But then, fuck beauty. I've known plenty of beautiful people and seen plenty of beautiful things that are not worth a damn. The wild mutants that proudly bristle their dorsal fins, raise their arms to expose their superfluous nipples - now that is interesting. Sacramento's Hella is such an evolutionary monstrosity. Each of the songs here rise out of chaotic racket, whistles and moans issuing from deep inside impenetrable haystacks of drums and virtuoso-gone-horribly-awry guitar runs. A friend of mine once, while enduring some horrible Throbbing gristle tape I felt it necessary to expose him to declare "This music sounds like much more fun to make than to listen to" and that might apply to Hella if you have a requirement for order and development.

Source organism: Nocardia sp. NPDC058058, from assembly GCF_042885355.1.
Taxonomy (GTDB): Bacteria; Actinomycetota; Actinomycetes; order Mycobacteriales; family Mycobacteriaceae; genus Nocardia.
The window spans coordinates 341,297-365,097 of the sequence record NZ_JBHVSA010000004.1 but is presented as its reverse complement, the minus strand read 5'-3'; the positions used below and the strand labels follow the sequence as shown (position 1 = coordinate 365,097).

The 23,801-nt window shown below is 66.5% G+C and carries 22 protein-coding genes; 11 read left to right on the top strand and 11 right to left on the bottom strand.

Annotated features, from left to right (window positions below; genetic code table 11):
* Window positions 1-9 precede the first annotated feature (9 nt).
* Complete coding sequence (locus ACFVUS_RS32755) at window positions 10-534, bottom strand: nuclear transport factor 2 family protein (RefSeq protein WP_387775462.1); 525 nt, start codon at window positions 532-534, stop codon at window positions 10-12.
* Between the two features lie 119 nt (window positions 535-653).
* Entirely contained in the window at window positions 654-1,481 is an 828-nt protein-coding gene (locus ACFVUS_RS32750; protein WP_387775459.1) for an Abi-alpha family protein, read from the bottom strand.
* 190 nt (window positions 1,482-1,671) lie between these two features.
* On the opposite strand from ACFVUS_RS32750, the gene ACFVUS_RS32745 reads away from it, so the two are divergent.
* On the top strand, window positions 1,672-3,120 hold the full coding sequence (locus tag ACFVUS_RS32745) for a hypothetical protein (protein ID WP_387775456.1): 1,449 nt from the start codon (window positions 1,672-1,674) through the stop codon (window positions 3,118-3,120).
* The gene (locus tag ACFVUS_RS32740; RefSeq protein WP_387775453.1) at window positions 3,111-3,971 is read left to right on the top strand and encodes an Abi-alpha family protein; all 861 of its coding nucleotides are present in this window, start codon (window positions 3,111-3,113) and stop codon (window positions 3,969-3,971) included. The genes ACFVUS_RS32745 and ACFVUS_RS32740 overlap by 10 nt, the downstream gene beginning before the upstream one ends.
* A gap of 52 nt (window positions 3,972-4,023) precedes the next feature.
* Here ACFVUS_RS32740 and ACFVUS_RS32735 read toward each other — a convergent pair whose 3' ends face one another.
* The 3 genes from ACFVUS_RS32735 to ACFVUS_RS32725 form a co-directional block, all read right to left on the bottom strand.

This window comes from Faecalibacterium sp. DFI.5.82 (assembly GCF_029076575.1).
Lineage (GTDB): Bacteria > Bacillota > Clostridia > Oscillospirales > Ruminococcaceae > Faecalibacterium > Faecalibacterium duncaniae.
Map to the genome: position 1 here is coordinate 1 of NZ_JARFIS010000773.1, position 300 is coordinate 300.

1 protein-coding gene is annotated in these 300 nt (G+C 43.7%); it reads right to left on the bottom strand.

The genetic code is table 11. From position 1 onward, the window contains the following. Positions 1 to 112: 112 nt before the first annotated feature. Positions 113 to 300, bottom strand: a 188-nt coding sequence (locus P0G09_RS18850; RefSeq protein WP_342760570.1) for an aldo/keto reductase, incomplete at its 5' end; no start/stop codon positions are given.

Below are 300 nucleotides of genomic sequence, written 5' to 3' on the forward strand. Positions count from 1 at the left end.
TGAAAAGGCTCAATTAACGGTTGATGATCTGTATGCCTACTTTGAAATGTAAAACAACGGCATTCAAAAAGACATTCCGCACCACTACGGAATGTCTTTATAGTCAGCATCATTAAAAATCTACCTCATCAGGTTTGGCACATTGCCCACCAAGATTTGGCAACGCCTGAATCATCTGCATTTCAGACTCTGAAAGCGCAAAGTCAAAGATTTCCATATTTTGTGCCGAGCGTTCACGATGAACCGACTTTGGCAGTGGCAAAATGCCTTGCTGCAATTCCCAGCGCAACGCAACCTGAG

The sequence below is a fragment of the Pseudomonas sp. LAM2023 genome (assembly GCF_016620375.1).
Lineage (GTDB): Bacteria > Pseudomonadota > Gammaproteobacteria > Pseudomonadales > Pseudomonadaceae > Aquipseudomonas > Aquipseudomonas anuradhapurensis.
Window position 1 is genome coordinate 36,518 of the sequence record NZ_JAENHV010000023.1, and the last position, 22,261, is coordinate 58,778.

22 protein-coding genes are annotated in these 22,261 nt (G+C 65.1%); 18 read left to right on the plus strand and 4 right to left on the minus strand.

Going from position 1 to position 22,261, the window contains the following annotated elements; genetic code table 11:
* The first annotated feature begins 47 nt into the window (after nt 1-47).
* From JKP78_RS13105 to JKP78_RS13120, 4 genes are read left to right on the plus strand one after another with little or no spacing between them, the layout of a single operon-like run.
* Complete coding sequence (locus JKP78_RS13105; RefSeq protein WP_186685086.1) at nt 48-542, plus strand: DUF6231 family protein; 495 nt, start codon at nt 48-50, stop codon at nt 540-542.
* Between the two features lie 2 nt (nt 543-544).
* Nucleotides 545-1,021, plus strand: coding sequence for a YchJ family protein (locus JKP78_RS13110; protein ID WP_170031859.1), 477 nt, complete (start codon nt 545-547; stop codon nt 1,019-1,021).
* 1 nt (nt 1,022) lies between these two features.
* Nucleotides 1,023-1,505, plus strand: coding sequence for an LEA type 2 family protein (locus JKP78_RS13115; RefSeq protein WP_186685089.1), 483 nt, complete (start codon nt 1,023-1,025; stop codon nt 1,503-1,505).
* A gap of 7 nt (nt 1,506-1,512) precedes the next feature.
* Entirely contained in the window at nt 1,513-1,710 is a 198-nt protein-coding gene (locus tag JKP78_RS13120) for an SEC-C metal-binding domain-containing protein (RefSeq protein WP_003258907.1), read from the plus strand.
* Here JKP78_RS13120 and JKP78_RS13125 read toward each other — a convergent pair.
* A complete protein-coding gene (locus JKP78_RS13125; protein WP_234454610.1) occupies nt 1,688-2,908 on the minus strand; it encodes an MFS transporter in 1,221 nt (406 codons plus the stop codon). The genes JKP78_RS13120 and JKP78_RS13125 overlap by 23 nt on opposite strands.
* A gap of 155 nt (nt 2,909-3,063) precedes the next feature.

Adding to the scramble is singer Aaron Hill's arena croon that falls between Freddy Mercury and Axl Rose propping up the songs, giving them some linearity. On my first listen, this was a deal-breaker. I am of the mind that I can think Mike Patton's bizzarro period is cool while still hating his faith No More work, and I thought a marriage of the two was what was happening here. On a second go around, listening to the anthemic "let the Heavies Out" I get it. This is operatic rock run through the prism of postmodernism, where everything comes into play but is safely channeled into its own thread. What Hella does is take those threads and weaves them into intricate tapestries of rock mayhem. Take "Hand That Rocks the Cradle" - you almost think that the old Danny Elfman, the one peoepl were scared of, returned for a moment to wreak some havoc for old time sake. (Oingo Boingo - there is a band I'd like to see give the reunion treatment a run for its money)